Mon, 20 May 2024

Newsletter sign-up

Subscribe now
The House Live All
Addressing the veterinary workforce shortage Partner content
Time to break down the barriers stalling water efficient housing Partner content
Soaring dementia care costs reach £42 billion in UK – and families bear the brunt Partner content
Press releases

Nurtured by nature: how green spaces can provide a welcome sanctuary

Wanda and Marley, her golden retriever at St Ann’s allotments

The National Lottery

2 min read Partner content

When the first lockdown exacerbated Wanda Mayer’s anxiety and caused her to have a series of panic attacks, she knew exactly where to go: the allotment she calls her ‘haven’. Thanks to National Lottery Funding, projects have been bringing communities together, and supporting mental health.

Wanda, 41, said, “The lockdown was stressful for me. I started having panic attacks and it escalated. At one point I had to call an ambulance because I just couldn’t breathe.

“That’s why the allotment has been a godsend. It was nice to go somewhere that was private, peaceful and calming. A place where you can just hear birds and nature.”

Wanda’s sanctuary is part of St Ann’s Allotments, a 75-acre piece of land just 1.5km from the centre of Nottingham.

Once used as pleasure gardens for the city’s middle classes, the vast site fell into dereliction about 30 years ago. In 2008, the organisation was awarded £4.5 Million of National Lottery funding that helped kickstart a massive restoration project.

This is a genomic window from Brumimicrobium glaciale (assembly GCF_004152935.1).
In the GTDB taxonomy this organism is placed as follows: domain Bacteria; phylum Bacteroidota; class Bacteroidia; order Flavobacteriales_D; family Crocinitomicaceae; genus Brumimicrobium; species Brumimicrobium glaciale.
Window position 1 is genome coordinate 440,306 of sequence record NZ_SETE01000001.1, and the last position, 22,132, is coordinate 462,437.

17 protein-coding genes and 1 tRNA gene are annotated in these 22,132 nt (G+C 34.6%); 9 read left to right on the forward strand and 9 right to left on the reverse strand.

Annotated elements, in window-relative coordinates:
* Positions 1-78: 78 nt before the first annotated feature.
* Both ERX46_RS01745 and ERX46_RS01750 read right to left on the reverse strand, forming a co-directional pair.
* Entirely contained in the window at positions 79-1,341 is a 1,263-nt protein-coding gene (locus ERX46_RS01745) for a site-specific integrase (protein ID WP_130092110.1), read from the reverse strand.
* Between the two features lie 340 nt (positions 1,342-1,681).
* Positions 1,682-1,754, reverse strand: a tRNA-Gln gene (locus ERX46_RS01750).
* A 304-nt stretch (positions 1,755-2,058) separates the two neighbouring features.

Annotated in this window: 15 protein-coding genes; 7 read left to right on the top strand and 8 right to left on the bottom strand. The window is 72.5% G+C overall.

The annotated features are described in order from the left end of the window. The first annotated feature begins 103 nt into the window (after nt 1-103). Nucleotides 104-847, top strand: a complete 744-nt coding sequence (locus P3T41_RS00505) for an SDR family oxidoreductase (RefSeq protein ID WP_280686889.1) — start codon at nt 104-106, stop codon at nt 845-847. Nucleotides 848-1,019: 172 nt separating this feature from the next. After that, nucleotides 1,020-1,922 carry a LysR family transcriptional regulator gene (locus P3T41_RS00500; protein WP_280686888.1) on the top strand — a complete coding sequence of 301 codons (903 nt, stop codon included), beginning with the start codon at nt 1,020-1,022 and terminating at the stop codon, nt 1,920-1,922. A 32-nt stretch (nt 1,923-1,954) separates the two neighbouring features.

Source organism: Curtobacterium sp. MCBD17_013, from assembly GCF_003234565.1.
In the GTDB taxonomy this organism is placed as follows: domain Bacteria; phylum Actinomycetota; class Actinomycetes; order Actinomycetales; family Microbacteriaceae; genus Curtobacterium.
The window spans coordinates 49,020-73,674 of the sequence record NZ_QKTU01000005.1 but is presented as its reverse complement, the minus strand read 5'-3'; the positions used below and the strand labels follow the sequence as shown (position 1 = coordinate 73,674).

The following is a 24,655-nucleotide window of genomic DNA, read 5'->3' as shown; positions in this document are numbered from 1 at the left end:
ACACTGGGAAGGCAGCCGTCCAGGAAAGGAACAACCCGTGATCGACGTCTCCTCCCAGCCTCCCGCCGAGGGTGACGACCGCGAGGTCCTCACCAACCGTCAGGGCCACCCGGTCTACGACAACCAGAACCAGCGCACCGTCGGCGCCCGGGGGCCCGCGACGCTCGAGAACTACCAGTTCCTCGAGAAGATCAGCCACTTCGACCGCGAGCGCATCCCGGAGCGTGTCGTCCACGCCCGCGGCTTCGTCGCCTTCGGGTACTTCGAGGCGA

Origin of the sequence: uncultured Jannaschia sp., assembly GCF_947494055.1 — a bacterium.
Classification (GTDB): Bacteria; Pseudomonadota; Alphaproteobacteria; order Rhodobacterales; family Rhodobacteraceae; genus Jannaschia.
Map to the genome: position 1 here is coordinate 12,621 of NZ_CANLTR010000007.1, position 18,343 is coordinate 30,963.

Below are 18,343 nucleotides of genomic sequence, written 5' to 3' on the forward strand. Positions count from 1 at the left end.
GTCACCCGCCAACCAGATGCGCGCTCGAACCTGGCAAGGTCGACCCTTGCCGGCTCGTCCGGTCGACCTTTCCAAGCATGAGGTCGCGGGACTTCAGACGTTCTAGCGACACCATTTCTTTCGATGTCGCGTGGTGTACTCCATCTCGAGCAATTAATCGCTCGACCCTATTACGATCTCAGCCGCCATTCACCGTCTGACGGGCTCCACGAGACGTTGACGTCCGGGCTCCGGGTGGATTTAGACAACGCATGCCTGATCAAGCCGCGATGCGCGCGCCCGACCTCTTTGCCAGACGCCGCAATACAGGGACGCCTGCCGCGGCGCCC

Allotment Manager Nicola Hinton said St Ann’s 670 allotments had stayed open to gardeners (but not the general public) throughout the lockdown. Only two people were allowed on each plot at once and social distancing rules were observed in communal areas.

Nicola said, “It’s clear from the feedback we’ve had from allotment holders that staying open had a huge impact on their physical and mental health and wellbeing. It has also given gardeners the chance to get outside, enjoy the fresh air, spend time in nature and grow fresh fruit and vegetables.”

St Ann’s celebrated the role allotments have played in helping people cope with the stress of lockdown by holding a competition to find the Best Allotment 2020. The competition was judged by the public who chose the winner from a shortlist published on St Ann’s social media channels.

Allotment holders like Wanda already felt like winners. Under the watchful eye of Marley, her Golden Retriever, she planted a good selection of courgettes, cabbages, potatoes, sweetcorn and tomatoes.

She said, “Gardening is what calms me down. I can be really down, but if I come up here and do something my mood changes.”

Thanks to players of The National Lottery, £30 million is raised for Good Causes every week, funding projects like St Ann’s Allotments and helping communities come together across the UK.

PoliticsHome Newsletters

Get the inside track on what MPs and Peers are talking about. Sign up to The House's morning email for the latest insight and reaction from Parliamentarians, policy-makers and organisations.